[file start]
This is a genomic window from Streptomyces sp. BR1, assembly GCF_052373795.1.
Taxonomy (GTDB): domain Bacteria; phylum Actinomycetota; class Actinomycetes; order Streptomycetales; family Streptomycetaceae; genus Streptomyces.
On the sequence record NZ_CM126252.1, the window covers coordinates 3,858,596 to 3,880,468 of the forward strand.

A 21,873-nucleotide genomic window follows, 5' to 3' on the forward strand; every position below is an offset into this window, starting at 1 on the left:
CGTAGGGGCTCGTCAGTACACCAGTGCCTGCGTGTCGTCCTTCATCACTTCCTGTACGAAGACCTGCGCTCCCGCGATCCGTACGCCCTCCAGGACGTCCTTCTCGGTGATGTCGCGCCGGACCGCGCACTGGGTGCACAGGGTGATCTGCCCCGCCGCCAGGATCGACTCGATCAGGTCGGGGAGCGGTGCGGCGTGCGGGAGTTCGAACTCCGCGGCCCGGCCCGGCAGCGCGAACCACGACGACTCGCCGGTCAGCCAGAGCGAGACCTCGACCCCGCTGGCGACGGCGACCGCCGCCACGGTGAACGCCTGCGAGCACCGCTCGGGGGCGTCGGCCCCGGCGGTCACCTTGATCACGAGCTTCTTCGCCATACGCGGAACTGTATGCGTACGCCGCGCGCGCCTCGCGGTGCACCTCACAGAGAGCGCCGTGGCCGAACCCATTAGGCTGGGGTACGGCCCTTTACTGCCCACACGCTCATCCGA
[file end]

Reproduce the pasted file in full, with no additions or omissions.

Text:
This is a genomic window from Streptomyces sp. BR1, assembly GCF_052373795.1.
Taxonomy (GTDB): domain Bacteria; phylum Actinomycetota; class Actinomycetes; order Streptomycetales; family Streptomycetaceae; genus Streptomyces.
On the sequence record NZ_CM126252.1, the window covers coordinates 3,858,596 to 3,880,468 of the forward strand.

A 21,873-nucleotide genomic window follows, 5' to 3' on the forward strand; every position below is an offset into this window, starting at 1 on the left:
CGTAGGGGCTCGTCAGTACACCAGTGCCTGCGTGTCGTCCTTCATCACTTCCTGTACGAAGACCTGCGCTCCCGCGATCCGTACGCCCTCCAGGACGTCCTTCTCGGTGATGTCGCGCCGGACCGCGCACTGGGTGCACAGGGTGATCTGCCCCGCCGCCAGGATCGACTCGATCAGGTCGGGGAGCGGTGCGGCGTGCGGGAGTTCGAACTCCGCGGCCCGGCCCGGCAGCGCGAACCACGACGACTCGCCGGTCAGCCAGAGCGAGACCTCGACCCCGCTGGCGACGGCGACCGCCGCCACGGTGAACGCCTGCGAGCACCGCTCGGGGGCGTCGGCCCCGGCGGTCACCTTGATCACGAGCTTCTTCGCCATACGCGGAACTGTATGCGTACGCCGCGCGCGCCTCGCGGTGCACCTCACAGAGAGCGCCGTGGCCGAACCCATTAGGCTGGGGTACGGCCCTTTACTGCCCACACGCTCATCCGA